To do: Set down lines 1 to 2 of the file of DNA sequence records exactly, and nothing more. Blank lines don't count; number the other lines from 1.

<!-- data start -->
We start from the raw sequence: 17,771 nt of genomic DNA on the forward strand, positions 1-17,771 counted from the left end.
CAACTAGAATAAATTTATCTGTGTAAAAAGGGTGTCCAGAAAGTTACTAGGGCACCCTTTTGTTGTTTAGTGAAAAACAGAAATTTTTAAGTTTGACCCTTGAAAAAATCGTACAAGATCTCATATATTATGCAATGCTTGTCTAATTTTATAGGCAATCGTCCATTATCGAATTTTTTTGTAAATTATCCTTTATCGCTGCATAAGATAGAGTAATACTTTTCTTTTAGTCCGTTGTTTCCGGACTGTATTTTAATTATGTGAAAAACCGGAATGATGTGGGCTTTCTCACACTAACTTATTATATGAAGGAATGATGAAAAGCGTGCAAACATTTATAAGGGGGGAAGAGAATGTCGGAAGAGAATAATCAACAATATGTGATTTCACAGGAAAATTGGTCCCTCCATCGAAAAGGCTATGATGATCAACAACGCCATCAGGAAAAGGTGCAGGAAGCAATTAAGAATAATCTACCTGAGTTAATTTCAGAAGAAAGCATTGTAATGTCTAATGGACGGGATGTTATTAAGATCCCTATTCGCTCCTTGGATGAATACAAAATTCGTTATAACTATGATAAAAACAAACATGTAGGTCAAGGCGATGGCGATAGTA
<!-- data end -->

We start from the raw sequence: 17,771 nt of genomic DNA on the forward strand, positions 1-17,771 counted from the left end.
CAACTAGAATAAATTTATCTGTGTAAAAAGGGTGTCCAGAAAGTTACTAGGGCACCCTTTTGTTGTTTAGTGAAAAACAGAAATTTTTAAGTTTGACCCTTGAAAAAATCGTACAAGATCTCATATATTATGCAATGCTTGTCTAATTTTATAGGCAATCGTCCATTATCGAATTTTTTTGTAAATTATCCTTTATCGCTGCATAAGATAGAGTAATACTTTTCTTTTAGTCCGTTGTTTCCGGACTGTATTTTAATTATGTGAAAAACCGGAATGATGTGGGCTTTCTCACACTAACTTATTATATGAAGGAATGATGAAAAGCGTGCAAACATTTATAAGGGGGGAAGAGAATGTCGGAAGAGAATAATCAACAATATGTGATTTCACAGGAAAATTGGTCCCTCCATCGAAAAGGCTATGATGATCAACAACGCCATCAGGAAAAGGTGCAGGAAGCAATTAAGAATAATCTACCTGAGTTAATTTCAGAAGAAAGCATTGTAATGTCTAATGGACGGGATGTTATTAAGATCCCTATTCGCTCCTTGGATGAATACAAAATTCGTTATAACTATGATAAAAACAAACATGTAGGTCAAGGCGATGGCGATAGTA